Start your planning by thinking about the look and feel you want for your school photos. Write down the subtle message you want to convey, for example, individual attention, genuine care for students, innovation, and opportunity. Think about how this is communicated through your images and discuss this with your photographer.

2. Put together a run sheet for the day

When deciding on a date for your photoshoot, make sure you check the whole school calendar and plan the day around student activities and the uniform they will be wearing. Once you have decided on a day, the next step is to put together a run sheet of the shooting schedule, locations and students involved. I like to put all the information into a table, like the example below: 

Ensure that you time any outdoor shots for either first thing in the morning or in the afternoons. This is so you get the best lighting while the sun is not too harsh for everyone. It is also a good idea to have shots with younger children before lunch while they are still ‘fresh’ and their uniform is tidy. 

3. Pick students

Your run sheet will give you a great overview of how many students you will need for your photo day. A huge success factor for the day is to ensure that you have enough variety of students chosen for each shot. So many times, schools may end up with a great variety of shots but use the same students in many of their photographs. I would try to plan for as many different students as possible. I also like to have a backup set of students for each shot so that if a student does not feel right for the shot, you have a few students on hand to swap out. A student that does not work in one scenario, may work perfectly in the next, so try as many variations as possible.

Remember to also run your student shortlist through with academic staff to make sure that you have chosen students who represent the culture of your school, both inside and outside of the classroom.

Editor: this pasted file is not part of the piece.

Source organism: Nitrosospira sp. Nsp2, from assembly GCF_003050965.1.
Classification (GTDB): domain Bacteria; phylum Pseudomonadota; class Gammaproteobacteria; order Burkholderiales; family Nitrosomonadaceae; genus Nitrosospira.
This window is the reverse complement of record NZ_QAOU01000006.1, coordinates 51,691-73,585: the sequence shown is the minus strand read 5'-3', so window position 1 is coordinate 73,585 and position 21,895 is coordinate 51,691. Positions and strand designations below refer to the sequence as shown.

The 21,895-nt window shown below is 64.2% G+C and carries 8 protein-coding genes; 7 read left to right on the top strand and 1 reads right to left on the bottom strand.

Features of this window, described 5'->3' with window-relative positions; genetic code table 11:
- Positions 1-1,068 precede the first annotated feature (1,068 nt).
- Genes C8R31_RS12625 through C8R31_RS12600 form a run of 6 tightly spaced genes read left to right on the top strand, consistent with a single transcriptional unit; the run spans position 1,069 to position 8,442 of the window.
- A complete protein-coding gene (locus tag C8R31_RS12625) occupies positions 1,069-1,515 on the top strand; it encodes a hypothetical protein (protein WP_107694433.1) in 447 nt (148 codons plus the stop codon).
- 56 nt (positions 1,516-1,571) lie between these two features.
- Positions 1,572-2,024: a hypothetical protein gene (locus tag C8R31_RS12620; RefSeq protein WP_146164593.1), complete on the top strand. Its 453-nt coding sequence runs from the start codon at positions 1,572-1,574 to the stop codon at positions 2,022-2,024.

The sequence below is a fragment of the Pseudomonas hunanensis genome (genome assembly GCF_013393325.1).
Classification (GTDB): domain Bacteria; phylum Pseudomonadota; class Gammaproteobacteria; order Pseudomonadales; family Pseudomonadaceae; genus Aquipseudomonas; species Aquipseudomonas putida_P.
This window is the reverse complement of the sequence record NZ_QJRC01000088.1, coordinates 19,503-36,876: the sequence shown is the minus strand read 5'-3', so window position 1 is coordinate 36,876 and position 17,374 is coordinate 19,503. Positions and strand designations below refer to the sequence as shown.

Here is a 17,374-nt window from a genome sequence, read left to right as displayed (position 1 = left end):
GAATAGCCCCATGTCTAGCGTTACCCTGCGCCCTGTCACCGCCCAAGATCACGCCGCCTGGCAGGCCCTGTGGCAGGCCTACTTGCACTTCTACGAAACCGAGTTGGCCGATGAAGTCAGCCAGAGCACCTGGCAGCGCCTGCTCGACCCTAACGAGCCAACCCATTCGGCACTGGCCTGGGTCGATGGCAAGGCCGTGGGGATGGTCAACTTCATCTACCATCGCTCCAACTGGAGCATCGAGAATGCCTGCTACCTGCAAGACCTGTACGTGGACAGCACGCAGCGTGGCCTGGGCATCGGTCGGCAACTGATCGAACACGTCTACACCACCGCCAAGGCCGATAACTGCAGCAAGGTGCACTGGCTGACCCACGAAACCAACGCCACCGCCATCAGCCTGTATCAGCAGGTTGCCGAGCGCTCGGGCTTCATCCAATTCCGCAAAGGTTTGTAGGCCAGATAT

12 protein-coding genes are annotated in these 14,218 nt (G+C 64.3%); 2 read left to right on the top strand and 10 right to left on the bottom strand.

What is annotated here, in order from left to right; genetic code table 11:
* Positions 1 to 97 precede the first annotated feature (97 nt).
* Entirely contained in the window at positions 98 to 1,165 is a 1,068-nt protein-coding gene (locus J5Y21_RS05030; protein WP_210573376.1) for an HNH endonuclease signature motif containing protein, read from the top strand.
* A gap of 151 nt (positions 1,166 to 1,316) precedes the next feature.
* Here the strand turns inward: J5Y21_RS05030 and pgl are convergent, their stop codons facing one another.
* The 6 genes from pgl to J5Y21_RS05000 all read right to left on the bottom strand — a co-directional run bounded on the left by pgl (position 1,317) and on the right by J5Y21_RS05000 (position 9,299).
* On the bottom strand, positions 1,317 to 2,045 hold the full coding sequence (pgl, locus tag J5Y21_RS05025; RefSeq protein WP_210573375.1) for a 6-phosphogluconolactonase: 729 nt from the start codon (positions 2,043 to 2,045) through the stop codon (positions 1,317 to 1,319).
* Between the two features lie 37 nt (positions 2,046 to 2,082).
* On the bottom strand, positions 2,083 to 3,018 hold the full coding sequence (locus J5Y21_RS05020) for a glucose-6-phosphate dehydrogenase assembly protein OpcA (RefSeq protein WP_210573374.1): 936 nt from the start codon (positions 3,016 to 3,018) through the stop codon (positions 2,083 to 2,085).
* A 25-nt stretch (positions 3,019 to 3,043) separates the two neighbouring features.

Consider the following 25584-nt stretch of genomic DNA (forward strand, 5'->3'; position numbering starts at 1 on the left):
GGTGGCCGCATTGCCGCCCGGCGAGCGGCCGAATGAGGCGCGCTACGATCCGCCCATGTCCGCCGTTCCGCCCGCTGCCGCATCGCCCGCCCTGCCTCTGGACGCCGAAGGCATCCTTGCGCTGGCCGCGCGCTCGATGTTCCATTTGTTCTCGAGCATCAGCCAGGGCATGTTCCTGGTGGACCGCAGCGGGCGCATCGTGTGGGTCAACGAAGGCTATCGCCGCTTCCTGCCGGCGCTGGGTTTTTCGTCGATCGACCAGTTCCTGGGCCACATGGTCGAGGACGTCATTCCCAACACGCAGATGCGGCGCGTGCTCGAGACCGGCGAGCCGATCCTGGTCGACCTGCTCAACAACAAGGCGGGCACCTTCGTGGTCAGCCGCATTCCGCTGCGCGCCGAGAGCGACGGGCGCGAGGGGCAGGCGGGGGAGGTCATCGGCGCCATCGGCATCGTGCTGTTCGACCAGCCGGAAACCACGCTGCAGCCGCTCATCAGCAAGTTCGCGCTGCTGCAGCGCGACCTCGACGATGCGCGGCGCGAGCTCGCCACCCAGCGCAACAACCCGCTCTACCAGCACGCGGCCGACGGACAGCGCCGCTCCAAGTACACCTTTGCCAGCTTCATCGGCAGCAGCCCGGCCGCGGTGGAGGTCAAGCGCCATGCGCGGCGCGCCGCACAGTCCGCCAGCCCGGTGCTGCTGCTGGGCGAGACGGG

4. Letters home and permissions

The last thing you want is the perfect photo for use on a bus or billboard, only to have a family request that it be removed after the fact. It is important to go the extra step of getting students and parents on the same page for two reasons, so:

1. Students arrive for the day looking their best

2. Parents understand how the photos of their children may be used for promotions.

Letters home should provide examples of how the photos might be used so that parents are OK with this. The collection of these permissions can be made simpler by asking parents to opt out if they do not want to participate, rather than requiring every family to opt in before a specific date.

If possible, provide students with at least a week’s notice so that they can purchase any additional uniform items required and get a haircut if needed. 

5. Organise additional help for the day

A photo day is surprisingly exhausting and having extra help on hand will ensure your success. Have another staff member clear their schedule for the day to help you collect students and prepare for the next shot, while you are overseeing the current shot. This way, you will get the most out of your time with the photographer. Additional help at hand will also ensure you minimise small errors from appearing in shots, such as incorrect uniforms or non-uniform items worn, untidy hair and stains on clothing.


Looking for a school photographer?

Roberts Digital offers photographer services to schools across Australia. Our services go the extra mile by helping you plan your day around your marketing objectives and providing creative ideas that will make your school stand out.